A Secretary of State who believes he has special insight into Iran because of the anecdotal evidence of a son-in-law (even a son-in-law who is not a Muslim, not a Believer, but retains some Iranian national feeling and would like to head off an American attack) could be a problem. On the other hand, it may be that his son-in-law not only can report truthfully on the horrors of the regime, and the wretchedness of those in Iran who think, but also understands that preventing the Islamic Republic from acquiring nuclear weapons shortens that regime's shelf-life.

One would have to know more.

rend encore à Téhéran voir ses...
Posted on 02/09/2013 11:09 AM by Hugh Fitzgerald
Saturday, 9 February 2013
Stop Right There, Vanessa Kerry

Here's a pious, feel-good-about-yourself nicholas-kristovian it's-America's-duty-to-help-the-world Op/Ed by Vanessa Kerry, that appeared in The New York Times in 2010.

It begins thus;

... And One for Doctors, Too


THE United States should create a service corps of doctors, nurses and medical technicians to deploy to humanitarian disasters like the one that struck Haiti last month.

Members of this corps would also be available to countries where violence, neglect and poverty are breeding extremism. History has shown that there is a significant correlation between adequate health care and a country’s stability and security. It is no coincidence that terrorism often thrives in places that lack basic services like education, clean water and rudimentary medical care.


Stop right there. She's just been talking about Haiti. Haiti is certainly a place that lacks "basic services like education, clean water and rudimentary medical care."  But if she had given a moment's thought to what she was writing,she would have seen that Haiti is not now, and never has been, a place where "terrorism....thrives." Nor is the Congo, nor the Democratic Republic of the Congo, nor Equatorial Guinea, nor two dozen other sub-Saharan black African setates. There is terrorism in Nigeria, but only among the Muslims in northern Nigeria, directed at Christians and those Muslms deemed un-Muslim because of their lack of fanatical faith. There's  terrorismn in India, but not in the rural Hindu villages "that lack basic services like education, clean water and rudimentary medical care." Rather, terrorism is to be found among Muslims in India. And in Pakistan,the people who live the most miserable lives, who are condemned to the most miserable professions, are Christians -- and there is not a single example of a Paksitan Christian terrorist, though there are plenty of Pakistani Muslim terrorists. In Bangladesh, there are acts of terrorism, by Muslims, against the Buddhists in the Chittagong Hills, and against the Hindus, and even against Muslims deemed un-Muslim for being insufficiently fanatical in their loyalty to Islam.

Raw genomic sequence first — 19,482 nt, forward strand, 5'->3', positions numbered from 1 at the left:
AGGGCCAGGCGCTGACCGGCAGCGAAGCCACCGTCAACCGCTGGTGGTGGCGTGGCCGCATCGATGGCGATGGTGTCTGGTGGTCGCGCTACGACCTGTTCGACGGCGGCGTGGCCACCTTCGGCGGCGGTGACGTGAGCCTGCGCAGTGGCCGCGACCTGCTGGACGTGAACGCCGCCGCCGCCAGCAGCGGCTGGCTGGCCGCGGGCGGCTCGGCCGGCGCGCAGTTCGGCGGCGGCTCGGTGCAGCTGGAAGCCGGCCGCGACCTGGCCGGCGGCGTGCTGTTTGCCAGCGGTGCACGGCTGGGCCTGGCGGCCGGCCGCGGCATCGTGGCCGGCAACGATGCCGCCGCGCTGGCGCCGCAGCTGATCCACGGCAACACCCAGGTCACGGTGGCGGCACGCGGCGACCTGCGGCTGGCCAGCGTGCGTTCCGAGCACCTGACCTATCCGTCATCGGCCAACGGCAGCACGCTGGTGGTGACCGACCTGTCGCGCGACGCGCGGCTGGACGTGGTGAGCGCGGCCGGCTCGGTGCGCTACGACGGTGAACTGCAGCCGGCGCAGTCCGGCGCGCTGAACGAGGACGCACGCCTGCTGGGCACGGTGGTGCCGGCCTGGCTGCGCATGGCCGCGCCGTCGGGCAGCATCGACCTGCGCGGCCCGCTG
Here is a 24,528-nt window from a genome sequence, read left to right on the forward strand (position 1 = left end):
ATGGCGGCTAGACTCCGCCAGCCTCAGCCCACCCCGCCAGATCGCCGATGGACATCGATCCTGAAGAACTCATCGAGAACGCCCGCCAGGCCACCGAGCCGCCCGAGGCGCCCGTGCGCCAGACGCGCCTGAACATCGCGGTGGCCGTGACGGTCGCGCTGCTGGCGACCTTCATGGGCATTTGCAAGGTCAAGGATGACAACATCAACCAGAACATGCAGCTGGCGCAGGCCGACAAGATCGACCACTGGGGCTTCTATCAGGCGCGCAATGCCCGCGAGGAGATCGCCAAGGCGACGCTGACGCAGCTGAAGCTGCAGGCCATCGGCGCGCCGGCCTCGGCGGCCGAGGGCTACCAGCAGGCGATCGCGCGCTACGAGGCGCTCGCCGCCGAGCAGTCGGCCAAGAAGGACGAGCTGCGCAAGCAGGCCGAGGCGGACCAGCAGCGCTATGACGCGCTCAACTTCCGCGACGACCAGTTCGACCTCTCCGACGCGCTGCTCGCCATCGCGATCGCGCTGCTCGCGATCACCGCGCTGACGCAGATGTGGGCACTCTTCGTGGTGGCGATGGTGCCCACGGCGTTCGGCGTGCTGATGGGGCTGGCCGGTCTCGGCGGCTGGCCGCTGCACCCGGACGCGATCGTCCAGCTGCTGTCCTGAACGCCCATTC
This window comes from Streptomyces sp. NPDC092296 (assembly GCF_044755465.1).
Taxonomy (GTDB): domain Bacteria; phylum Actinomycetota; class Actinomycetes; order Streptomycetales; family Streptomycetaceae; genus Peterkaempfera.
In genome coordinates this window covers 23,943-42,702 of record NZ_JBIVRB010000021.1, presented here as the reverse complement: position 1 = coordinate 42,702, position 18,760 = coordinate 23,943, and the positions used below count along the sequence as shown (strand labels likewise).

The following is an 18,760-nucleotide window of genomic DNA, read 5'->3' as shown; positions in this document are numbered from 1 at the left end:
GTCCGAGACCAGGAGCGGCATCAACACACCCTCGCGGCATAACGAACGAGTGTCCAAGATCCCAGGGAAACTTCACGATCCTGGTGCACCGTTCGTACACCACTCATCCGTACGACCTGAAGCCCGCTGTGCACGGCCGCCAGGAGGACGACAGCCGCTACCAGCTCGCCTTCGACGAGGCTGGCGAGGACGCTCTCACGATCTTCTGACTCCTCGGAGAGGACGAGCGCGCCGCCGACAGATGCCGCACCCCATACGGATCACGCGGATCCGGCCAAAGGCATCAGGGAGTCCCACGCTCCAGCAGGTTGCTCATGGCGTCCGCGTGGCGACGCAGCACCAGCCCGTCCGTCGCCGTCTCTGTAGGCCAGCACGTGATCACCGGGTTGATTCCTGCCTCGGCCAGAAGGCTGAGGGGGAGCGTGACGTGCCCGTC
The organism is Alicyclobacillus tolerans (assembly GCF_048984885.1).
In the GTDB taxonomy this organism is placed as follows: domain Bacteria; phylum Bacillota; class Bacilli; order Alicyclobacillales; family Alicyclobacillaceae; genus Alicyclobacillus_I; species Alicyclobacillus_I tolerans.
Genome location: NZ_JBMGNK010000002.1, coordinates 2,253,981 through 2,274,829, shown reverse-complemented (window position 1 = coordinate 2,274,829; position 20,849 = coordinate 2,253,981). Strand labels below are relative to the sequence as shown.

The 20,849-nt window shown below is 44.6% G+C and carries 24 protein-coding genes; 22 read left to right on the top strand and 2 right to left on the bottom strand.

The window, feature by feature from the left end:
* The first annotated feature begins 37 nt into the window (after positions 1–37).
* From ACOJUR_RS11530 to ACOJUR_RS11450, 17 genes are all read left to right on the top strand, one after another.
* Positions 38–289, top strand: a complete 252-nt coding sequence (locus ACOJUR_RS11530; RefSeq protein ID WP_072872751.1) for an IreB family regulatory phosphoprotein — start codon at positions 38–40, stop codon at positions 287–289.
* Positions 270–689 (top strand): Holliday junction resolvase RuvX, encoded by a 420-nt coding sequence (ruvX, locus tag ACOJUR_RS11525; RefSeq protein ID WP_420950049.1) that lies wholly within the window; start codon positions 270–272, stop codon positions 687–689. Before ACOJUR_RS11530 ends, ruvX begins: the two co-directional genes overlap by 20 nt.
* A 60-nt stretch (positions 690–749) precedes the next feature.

Shall I go on? Who is it is Yemen who had to clean latrines, and tan hides? It was the Yemenite Jews, when they still lived there. They were the most miserable, the poorest of the poor. They lacked "basic services like education, clean water and rudimentary medical care." But never did they commit a single act of terrorism. It's the same in Egypt, where the most miserable profession -- that of garbage-picker -- is practiced by the Copts. And many Copts -- any visitor to Cairo can find this out for himself -- live in areas where they, more than others, lack "basic services like education, clean water and rudimentary medical care." Has there been a single act of terrorism committed by any Copt in Egypt?